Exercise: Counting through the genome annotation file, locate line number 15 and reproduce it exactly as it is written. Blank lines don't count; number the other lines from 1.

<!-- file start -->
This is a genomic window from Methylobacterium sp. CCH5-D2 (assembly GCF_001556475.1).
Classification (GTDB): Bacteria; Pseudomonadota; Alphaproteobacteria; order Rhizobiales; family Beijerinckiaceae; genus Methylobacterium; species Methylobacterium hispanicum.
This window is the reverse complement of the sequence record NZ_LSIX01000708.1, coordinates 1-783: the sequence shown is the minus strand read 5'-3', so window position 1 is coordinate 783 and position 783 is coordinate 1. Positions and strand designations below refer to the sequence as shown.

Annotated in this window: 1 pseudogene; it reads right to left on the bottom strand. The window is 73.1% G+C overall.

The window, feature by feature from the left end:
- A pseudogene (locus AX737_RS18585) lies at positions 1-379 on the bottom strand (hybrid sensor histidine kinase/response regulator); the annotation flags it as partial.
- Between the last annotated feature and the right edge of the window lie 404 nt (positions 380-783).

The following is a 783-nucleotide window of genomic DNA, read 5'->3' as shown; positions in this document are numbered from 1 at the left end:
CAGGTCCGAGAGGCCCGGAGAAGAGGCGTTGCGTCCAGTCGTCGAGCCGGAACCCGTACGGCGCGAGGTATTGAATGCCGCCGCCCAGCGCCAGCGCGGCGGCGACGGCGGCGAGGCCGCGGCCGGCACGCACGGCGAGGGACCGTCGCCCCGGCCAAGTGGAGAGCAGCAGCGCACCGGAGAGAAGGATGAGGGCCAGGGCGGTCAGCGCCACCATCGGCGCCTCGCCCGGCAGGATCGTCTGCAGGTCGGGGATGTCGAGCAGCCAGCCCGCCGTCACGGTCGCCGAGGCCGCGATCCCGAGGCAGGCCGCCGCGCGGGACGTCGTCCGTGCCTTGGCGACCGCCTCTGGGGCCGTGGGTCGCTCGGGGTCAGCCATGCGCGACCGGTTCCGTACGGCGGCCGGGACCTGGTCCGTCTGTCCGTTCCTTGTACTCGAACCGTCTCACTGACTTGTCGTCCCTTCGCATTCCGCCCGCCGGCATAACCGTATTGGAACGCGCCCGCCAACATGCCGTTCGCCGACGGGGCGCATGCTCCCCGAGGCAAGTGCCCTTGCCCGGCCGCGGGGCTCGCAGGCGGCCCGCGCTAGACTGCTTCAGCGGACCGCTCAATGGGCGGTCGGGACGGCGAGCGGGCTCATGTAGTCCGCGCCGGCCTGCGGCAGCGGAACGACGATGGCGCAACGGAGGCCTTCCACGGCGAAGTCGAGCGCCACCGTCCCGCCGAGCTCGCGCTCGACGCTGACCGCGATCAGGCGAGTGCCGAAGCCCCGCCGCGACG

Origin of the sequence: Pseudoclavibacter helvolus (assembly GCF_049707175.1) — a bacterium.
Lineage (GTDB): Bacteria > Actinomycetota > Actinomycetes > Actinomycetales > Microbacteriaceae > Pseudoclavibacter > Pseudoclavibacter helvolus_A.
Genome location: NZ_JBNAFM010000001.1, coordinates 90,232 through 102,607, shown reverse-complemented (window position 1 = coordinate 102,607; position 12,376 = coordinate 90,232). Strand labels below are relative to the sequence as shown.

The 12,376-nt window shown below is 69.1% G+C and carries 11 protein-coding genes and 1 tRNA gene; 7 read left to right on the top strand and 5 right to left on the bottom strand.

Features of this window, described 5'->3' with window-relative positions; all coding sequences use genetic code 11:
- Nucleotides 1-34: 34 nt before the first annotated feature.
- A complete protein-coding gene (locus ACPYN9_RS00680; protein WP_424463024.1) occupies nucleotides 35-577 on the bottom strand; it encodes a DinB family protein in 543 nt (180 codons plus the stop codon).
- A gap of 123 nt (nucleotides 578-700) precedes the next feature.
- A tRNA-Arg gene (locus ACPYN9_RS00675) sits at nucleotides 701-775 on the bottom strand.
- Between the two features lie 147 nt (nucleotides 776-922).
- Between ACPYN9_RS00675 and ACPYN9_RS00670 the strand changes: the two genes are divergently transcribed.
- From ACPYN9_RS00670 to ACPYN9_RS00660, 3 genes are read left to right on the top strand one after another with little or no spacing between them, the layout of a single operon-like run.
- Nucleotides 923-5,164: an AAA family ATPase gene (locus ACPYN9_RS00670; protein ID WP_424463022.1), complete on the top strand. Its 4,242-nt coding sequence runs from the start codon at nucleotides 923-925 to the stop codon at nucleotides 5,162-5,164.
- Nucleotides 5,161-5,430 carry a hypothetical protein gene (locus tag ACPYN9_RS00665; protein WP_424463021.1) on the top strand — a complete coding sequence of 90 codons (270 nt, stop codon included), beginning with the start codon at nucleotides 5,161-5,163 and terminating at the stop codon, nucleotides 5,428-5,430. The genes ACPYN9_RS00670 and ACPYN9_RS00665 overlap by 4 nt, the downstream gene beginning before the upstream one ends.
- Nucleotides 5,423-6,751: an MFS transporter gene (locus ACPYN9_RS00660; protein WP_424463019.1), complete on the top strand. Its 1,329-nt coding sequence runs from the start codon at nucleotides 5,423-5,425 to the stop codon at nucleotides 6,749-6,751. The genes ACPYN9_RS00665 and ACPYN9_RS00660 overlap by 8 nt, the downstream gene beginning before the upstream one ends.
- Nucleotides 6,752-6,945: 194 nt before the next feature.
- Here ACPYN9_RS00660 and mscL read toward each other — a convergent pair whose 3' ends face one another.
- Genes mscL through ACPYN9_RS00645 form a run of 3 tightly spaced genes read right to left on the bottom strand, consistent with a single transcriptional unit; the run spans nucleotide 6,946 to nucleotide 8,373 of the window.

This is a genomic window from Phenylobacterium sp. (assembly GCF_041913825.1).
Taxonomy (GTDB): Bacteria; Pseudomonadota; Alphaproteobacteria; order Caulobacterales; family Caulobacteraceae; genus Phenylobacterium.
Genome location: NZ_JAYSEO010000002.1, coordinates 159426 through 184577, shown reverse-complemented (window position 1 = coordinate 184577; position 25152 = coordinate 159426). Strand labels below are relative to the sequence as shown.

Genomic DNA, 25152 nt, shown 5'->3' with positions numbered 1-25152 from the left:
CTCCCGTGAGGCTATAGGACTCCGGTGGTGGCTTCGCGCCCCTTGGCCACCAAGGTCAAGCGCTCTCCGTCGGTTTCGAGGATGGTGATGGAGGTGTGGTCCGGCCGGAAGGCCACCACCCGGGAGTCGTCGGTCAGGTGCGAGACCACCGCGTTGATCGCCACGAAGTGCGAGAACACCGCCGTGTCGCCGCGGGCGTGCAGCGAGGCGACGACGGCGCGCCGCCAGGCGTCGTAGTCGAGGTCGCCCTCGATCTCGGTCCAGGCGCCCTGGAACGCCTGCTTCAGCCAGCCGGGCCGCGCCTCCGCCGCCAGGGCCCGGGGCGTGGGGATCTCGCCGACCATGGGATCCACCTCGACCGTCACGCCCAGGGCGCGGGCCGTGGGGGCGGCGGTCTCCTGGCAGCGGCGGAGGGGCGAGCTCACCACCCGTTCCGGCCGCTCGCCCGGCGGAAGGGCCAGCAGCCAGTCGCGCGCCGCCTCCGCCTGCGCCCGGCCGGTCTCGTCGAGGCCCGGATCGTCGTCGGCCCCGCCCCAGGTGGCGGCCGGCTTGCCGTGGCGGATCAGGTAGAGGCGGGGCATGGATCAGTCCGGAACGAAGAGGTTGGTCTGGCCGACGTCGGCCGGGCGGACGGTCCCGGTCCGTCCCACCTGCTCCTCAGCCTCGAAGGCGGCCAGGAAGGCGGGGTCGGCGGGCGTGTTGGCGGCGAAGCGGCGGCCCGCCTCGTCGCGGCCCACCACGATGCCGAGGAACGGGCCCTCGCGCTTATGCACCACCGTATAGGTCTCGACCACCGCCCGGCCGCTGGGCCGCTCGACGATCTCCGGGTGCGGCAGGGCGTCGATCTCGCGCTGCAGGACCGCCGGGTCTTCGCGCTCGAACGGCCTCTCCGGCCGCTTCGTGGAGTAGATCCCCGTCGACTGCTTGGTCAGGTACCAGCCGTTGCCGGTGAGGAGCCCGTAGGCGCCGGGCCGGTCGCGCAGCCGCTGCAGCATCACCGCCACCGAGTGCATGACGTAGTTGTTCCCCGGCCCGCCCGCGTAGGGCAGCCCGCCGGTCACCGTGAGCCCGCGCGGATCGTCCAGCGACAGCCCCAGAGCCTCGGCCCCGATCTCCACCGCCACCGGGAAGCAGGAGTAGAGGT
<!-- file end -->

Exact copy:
- Nucleotides 1-34: 34 nt before the first annotated feature.